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Patients will be fitted with a microchip in their shoulder to remind them to take their medicine, under a new scheme being developed by a drugs company.


Older people will be given pills containing a harmless microchip that sends a signal to the chip in the shoulder when the pill is taken.


But if the pill is not taken by the forgetful patient, the chip in the shoulder will then send a text to a carer or the patient to remind them.


That's a great idea, should cut down on the yelling at staff and throwing of mobile phones.


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would it not be simpler to fit a device that would attach to the patient and automatically administer the correct dosage via a small injection. it could be worn on am arm or a belt round the waist.

a meter could monitor the amount of supplies left in the device and alert a carer etc when they were getting low and needed refilling. a temperature monitor could be incorporated to make sure that the patient was wearing it and also alert the relevant people.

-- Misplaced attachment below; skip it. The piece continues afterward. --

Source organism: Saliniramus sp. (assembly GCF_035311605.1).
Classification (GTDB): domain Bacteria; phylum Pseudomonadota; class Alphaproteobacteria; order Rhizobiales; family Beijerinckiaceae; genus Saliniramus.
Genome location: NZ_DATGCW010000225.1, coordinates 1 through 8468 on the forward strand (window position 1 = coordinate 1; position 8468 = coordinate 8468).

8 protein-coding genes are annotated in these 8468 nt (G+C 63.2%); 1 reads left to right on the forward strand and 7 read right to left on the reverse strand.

should be cheaper than fitting microchips in pills, a cartridge system would make it easy to refill and the system could be reused by another person when no longer needed by the original user, by simply reprogramming the onboard chips.


in fact if fitted with a heart rate monitor and a few other minor testing devices it could be set to send an alert if anything out of the ordinary occurs. should also be small enough not to be cumbersome or intrusive, about the size of a cigarette package would be about the right size.


might be able to fit it with a simple reader device so that if the patient was rushed to hospital a quick scan would give details of medication without having to resort to questions that they may be unable to answer.

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The thing is with these sorts of ailments, it comes on very slowly and in the early stages they don?t need or want constant care.


When the mother in law was at a similar stage, we had all sorts of devices to help remind her to take her pills. They worked to some extent but as time goes by and things get worse such devices become useless. Then there?s no substitute for human care.


Bill :)

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